I spent a delightful hour or so yesterday speaking with students at Greenfield School about revolutionary African-American teacher Mary C. Euell and the Wilson Colored Graded School boycott. I appreciate the opportunity to share community history and stories of resistance with young people, and I thank Jennifer Johnson, Greenfield’s librarian, for the invitation.
Greenfield opened in the fall of 1970, the same semester I started first grade. That’s not a coincidence. After 16 years of stonewalling post-Brown v. Board of Education, Wilson finally fully integrated its school system in 1970, more or less at gunpoint. Some in the city’s monied class had seen the handwriting on the wall, and Greenfield was just one of many seg academies that sprang up across the South.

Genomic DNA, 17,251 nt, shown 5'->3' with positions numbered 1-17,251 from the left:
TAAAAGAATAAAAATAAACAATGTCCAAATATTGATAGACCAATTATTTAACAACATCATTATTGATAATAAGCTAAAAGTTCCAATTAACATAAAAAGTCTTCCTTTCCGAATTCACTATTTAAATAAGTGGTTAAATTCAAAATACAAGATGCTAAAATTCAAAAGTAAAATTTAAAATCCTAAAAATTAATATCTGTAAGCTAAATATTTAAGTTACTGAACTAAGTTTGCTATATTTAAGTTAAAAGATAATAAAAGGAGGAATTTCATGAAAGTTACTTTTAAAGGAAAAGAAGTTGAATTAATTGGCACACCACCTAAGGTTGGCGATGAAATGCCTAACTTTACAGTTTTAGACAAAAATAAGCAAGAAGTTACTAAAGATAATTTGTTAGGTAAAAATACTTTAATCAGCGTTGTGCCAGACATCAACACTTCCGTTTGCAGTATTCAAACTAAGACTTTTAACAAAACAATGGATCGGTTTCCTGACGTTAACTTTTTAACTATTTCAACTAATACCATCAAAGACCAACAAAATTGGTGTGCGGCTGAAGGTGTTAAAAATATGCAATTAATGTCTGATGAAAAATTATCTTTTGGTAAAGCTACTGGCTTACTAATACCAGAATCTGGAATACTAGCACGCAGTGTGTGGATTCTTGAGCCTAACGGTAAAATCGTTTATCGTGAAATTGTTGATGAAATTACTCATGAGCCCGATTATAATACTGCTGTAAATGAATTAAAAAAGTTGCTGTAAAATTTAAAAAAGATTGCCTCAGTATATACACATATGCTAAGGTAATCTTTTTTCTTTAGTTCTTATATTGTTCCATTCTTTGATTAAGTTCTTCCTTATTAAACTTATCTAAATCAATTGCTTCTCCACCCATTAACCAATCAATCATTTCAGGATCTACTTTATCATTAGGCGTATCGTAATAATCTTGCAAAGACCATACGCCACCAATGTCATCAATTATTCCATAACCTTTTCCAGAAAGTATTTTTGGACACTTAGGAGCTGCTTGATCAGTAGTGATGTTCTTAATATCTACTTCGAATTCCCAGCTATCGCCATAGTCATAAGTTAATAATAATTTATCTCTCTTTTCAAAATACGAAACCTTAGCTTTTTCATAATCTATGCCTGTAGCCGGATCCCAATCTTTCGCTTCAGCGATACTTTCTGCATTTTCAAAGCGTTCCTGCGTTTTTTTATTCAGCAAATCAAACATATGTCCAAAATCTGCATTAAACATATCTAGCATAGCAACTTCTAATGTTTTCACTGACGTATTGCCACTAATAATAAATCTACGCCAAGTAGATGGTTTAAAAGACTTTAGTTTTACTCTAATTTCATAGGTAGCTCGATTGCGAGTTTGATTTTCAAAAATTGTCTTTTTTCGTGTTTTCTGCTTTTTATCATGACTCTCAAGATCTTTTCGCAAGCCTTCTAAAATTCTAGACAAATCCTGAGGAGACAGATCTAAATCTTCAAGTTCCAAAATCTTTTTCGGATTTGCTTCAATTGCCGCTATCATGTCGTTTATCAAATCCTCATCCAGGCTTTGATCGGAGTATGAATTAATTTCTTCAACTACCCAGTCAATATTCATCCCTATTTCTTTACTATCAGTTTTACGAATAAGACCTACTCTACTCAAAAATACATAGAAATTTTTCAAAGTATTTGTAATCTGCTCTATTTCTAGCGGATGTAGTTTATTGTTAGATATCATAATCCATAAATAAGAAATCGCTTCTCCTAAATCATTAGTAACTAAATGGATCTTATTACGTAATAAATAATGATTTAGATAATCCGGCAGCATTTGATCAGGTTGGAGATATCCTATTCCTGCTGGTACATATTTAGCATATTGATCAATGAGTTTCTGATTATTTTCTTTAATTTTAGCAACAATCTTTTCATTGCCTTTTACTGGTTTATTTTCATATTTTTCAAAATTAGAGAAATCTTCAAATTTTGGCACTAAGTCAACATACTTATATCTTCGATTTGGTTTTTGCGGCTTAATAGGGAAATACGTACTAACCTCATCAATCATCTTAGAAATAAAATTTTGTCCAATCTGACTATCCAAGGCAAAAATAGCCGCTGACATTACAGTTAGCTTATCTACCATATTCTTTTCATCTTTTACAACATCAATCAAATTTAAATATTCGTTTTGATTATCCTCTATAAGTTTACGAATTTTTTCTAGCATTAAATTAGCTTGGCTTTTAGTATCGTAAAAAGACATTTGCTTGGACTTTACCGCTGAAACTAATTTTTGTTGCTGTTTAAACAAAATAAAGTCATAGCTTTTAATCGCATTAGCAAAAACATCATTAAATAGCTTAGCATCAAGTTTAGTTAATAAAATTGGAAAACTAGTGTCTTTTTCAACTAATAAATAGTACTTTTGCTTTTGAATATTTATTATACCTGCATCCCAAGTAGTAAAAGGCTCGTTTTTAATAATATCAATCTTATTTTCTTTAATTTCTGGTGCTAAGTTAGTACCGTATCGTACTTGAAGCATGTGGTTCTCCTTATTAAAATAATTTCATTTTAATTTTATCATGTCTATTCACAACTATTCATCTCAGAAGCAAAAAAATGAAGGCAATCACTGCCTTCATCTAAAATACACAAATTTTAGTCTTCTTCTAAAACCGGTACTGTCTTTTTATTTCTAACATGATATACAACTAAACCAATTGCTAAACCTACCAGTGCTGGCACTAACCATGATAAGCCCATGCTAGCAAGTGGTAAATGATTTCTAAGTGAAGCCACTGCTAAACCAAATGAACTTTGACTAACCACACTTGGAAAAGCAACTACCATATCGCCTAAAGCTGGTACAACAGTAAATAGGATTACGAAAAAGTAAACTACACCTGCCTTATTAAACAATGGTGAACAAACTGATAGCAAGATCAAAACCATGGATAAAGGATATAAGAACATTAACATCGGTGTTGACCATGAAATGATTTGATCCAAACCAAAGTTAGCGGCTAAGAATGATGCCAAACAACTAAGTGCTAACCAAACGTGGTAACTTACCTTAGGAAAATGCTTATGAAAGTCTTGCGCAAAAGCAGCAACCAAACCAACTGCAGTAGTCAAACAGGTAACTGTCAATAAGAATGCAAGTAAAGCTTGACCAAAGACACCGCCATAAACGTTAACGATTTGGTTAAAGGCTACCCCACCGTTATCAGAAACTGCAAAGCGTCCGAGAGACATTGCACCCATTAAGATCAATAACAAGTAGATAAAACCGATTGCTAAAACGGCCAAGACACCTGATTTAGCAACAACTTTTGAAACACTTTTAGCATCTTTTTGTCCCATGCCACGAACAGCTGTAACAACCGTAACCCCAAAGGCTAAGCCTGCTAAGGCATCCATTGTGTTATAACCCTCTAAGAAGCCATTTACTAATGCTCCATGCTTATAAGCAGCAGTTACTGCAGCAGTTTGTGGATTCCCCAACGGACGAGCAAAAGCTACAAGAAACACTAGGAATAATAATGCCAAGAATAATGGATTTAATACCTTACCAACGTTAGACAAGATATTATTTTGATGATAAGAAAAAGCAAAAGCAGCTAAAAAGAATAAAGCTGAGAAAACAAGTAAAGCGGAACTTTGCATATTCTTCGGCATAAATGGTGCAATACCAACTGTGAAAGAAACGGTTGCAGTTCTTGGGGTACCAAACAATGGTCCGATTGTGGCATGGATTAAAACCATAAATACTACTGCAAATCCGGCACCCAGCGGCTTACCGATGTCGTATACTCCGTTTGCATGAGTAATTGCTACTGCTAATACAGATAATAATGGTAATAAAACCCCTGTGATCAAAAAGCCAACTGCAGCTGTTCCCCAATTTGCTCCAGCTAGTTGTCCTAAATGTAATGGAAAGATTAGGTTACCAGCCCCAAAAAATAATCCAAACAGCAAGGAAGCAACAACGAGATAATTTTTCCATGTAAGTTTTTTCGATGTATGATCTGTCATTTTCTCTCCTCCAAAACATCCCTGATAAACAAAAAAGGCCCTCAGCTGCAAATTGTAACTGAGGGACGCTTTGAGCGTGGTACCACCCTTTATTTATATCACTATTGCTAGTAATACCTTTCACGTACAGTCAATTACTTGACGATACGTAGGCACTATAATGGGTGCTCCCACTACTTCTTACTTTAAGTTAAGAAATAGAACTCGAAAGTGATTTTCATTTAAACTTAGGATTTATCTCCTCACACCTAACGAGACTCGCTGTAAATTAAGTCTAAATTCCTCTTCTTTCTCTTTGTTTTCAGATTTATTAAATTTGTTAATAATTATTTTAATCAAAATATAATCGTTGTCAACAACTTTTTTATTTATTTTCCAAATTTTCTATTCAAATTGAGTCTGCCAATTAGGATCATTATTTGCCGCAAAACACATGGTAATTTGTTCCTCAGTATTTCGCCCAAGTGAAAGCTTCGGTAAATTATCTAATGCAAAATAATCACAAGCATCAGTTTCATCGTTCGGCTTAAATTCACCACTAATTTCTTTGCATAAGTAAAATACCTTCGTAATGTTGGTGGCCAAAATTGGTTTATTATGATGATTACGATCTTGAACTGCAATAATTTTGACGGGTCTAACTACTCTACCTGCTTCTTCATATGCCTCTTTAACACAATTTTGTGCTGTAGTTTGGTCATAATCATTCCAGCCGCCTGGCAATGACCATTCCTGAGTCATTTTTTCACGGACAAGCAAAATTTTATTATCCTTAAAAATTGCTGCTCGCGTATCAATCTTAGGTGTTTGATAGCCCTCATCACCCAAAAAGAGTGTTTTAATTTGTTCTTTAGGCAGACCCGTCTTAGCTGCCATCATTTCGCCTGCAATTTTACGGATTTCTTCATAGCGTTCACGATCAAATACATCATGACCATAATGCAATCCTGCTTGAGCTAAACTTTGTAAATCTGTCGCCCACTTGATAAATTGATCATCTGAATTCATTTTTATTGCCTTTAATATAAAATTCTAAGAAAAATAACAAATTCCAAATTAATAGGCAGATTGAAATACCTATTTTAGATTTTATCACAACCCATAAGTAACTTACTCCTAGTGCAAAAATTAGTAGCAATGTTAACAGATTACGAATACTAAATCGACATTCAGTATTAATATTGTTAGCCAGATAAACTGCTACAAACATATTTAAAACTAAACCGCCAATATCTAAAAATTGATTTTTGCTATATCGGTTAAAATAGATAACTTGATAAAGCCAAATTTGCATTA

Fifty-two years is a long time, but no guarantor of change for the better. Greenfield, however, has moved along the arc of the moral universe, and the faces of the teenagers who listened so attentively and asked such thoughtful questions reflect its progress.